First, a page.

It’s been noted, more than once, that Ted Bundy would surely enjoy all the attention we’re lavishing on his legacy of late. This year seemed to begin with everyone talking about him, commemorating the 30th anniversary of his execution, digging up their archives while the topic is still trending, continuing to insert him into memes, etc.
If you’re not paying attention, it’s easy to brush off the Bundy buzz as problematic stanning, but I think such a dismissive simplification overlooks the obvious. Underneath all of the “should we or shouldn’t we” conversations, there’s a compelling explanation for why we’re so fascinated with Ted, and it absolutely stems from the fact that he is perceived to be handsome.
Personally I think the term “handsome” is a little generous for Bundy, but if he hit on me at a bar it might take me a full five minutes to decide if I wanted to disengage. With his inoffensive looks, Ted represents the scariest boogeyman of our era: The secret psychopath who seems normal, nice and even cute, all the way past the third date. You could match with him on Tinder, bump into him at an office happy hour, or walk past him in your neighborhood. He’s not someone you’d cross the street to avoid. He also wouldn’t look out of place in any of the settings where he was able to meet and abduct women – and that’s a pivotal part of why he could kill so many women before he was caught.
My point is, it’s highly unlikely that a homely Ted Bundy would’ve been such a prolific killer, because his victims might’ve done a very different threat assessment. But he used his appearance to deceive them and bypassed their defenses.
We lump killers into two categories: The charming psychopath and the brutish beast. Since both types are wont to horribly harm other humans, I think we can be honest with ourselves and admit the only real distinction we make is whether they look more like Patrick Bateman or the Beast of Jersey.
This is why we talked about Zac Efron’s casting as Ted in the upcoming film Extremely Wicked, Shocking and Vile, because even if the story is tapped out, movie executives know the people want a leading man with looks to kill. The film tells Ted’s story through the eyes of his former live-in girlfriend, which is probably why director Joe Berlinger doesn’t show much violence on screen, because she never saw that side of him.
The absence of the murders might be unsatisfying for those who know the case well, but it makes an interesting point about how we miss the red flags when we choose to see the best in people. Even when someone isn’t a killer, if they look like someone we want to trust, we’re inclined to believe them still after their stories stop adding up.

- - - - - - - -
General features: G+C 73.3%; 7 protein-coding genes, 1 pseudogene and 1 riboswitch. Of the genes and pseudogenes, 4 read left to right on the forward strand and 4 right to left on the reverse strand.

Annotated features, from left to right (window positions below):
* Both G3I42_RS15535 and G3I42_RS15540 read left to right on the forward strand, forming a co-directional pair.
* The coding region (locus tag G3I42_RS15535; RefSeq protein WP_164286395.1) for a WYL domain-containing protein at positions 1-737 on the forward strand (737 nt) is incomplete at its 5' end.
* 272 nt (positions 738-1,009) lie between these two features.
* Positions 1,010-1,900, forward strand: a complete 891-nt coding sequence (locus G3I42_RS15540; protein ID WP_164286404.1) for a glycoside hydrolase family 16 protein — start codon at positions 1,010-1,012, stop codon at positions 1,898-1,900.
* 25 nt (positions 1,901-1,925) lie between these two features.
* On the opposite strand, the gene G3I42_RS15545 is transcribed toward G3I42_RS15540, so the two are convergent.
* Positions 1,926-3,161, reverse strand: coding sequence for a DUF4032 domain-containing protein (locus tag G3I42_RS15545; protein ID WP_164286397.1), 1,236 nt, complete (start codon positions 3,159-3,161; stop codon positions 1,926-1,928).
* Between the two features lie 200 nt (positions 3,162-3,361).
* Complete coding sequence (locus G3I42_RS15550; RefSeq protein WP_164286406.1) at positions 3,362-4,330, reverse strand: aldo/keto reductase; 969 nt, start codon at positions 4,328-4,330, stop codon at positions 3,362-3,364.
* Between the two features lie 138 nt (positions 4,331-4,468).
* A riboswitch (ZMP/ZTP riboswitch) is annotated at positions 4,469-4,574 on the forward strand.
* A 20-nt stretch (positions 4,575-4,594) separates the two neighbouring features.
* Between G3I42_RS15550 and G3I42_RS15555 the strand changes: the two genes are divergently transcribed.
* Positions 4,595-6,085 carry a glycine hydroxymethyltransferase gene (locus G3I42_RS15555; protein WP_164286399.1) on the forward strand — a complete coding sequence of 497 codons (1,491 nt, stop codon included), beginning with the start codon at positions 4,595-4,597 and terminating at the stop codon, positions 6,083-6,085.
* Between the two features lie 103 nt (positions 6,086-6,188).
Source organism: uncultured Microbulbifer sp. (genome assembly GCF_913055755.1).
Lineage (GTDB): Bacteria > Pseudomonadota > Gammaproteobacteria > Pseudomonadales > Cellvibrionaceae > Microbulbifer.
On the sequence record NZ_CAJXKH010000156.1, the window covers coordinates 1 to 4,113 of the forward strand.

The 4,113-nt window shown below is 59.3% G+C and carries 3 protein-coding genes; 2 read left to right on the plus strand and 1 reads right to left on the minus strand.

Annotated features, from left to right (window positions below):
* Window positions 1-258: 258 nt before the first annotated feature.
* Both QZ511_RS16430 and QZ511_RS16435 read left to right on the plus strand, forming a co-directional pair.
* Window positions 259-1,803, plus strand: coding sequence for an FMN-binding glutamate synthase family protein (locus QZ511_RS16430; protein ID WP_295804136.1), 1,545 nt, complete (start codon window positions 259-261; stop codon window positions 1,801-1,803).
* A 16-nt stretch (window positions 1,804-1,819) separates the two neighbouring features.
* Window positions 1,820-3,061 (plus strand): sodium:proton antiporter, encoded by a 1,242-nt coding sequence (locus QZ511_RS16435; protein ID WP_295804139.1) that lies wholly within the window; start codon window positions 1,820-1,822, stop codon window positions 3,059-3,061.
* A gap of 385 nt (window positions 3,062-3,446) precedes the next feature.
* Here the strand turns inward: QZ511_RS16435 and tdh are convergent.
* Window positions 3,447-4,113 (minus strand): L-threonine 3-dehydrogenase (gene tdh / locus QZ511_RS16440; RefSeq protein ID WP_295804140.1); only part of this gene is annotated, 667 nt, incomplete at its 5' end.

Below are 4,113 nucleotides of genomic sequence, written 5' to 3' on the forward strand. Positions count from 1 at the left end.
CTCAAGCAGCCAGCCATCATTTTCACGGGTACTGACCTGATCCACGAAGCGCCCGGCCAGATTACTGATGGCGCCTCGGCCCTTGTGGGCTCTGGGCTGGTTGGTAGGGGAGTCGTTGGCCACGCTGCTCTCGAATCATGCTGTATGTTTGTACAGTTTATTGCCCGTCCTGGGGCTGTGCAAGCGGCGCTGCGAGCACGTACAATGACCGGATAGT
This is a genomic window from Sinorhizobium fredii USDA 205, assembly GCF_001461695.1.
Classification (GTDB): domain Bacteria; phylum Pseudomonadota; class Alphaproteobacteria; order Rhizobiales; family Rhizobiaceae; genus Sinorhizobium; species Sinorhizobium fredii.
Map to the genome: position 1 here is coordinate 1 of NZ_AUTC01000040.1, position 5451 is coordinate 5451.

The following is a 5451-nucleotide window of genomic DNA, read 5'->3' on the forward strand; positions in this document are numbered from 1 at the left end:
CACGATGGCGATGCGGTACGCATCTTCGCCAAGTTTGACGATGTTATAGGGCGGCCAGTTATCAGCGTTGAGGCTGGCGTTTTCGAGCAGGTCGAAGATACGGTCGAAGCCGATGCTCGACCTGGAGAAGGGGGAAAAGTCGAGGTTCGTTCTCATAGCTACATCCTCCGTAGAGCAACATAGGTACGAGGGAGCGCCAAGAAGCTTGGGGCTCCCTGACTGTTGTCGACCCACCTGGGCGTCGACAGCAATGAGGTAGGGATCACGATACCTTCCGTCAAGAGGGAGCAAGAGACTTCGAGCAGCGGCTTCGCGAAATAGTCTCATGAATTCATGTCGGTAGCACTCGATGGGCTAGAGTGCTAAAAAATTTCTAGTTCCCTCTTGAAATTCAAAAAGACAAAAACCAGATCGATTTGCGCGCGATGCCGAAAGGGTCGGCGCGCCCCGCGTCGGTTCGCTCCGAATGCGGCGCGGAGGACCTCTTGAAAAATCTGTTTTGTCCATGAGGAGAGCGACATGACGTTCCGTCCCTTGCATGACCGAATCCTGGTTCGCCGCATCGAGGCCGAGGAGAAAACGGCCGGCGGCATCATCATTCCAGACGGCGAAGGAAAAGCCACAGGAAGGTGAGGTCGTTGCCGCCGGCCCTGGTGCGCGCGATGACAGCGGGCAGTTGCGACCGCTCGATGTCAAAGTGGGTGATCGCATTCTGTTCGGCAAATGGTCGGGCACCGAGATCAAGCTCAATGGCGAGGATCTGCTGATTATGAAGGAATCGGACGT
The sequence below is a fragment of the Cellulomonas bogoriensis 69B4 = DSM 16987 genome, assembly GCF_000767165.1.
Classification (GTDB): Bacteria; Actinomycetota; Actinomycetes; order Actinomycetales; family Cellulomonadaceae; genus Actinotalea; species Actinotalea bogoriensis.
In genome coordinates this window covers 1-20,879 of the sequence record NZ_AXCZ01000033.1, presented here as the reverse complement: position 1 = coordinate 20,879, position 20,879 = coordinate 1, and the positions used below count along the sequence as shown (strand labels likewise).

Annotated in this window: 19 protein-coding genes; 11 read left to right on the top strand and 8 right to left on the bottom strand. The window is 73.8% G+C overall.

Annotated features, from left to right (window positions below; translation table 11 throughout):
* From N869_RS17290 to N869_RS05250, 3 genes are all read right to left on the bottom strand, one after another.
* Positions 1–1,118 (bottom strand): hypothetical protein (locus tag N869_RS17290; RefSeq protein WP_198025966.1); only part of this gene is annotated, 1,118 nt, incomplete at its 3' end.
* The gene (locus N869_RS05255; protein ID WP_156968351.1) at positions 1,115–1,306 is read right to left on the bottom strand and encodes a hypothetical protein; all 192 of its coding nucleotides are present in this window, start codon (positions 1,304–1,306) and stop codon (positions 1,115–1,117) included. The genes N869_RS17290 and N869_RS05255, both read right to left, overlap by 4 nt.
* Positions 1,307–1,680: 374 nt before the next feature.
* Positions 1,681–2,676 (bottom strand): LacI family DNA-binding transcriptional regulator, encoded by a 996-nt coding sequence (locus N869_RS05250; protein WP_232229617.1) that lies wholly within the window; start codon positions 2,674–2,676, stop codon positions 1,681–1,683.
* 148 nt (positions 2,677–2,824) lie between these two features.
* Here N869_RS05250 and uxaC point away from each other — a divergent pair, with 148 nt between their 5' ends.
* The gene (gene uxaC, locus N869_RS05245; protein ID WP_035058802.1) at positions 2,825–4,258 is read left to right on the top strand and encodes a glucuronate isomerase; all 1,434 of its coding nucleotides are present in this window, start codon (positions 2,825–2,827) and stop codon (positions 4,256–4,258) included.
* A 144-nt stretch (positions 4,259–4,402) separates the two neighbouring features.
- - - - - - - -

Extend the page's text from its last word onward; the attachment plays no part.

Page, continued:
That was also the point of You, right? Or at least I hope that’s why we’re all talking about a Lifetime series that would’ve never made waves if not for the benevolence of Netflix. (Although, to its credit, it’s delightful in a pulpy Riverdale way that I couldn’t shake.) In this contemporary love story the meet-cute of a rom-com quickly sours into postmodern horror, not unlike the fate that seems to have befallen modern dating.
At this point a series doesn’t have to be Peak TV or high art to spark meaningful conversations. Maybe it’s rare or just poorly done, but we need more stories that dissect the possessive and boundary-violating behaviors often mistaken for romantic infatuation: looking through a partner’s phone, sabotaging their friendships, tracking their location or monitoring them without their knowledge.
It’s easy to joke about loving someone just a little too much, but witnessing the manipulation from Joe’s perspective forces us to question seemingly nice behaviors from a seemingly nice person. (To the show’s credit, I liked that You explores how covert coercion can look different when it’s coming from a friend instead of a partner, or a woman instead of a man.)
Like with Ted’s Conversations, Joe’s first-person narration in You muddies the distinction that we as the audience love to make between someone who might be a psycho killer and someone who just seems a little mysterious. By hearing Joe’s thoughts we’re asked to sympathize with him, but because of his actions, we’re rooting against him. He’s our protagonist villain, if you will, and we’re forced to reconcile that someone can be a person and a predator at the same time.
Historically speaking, we have never done this well. To put it in perspective, let me remind you that we needed a few years to digest the Twilight movies before deciding that stalker boyfriends aren’t romantic. Dating a narcissist may not be as dramatic as dating a sociopathic serial killer, but avoiding dating either is probably best.
The hardest and ugliest lesson we still can’t seem to learn is that the worst monsters in our world do not outwardly look like monsters. Clearly we’re not there yet, because we’re still struggling to hold this truth as salient without glamorizing or fawning over a killer. I think we’re allowed to explore different facets of this inexplicable human condition. There is room for advocacy and victim-centered storytelling, and there is room to delve into the minds of killers without ignoring their victims. We can hold both of these values at the same time, and we can find value in (most) of these stories.
At the end of the day, as long as people like Ted and Joe are still out there hunting for victims, the rest of us can probably still benefit from yet another warning story about the sneakiest of predators: the one who seemed like such a nice guy.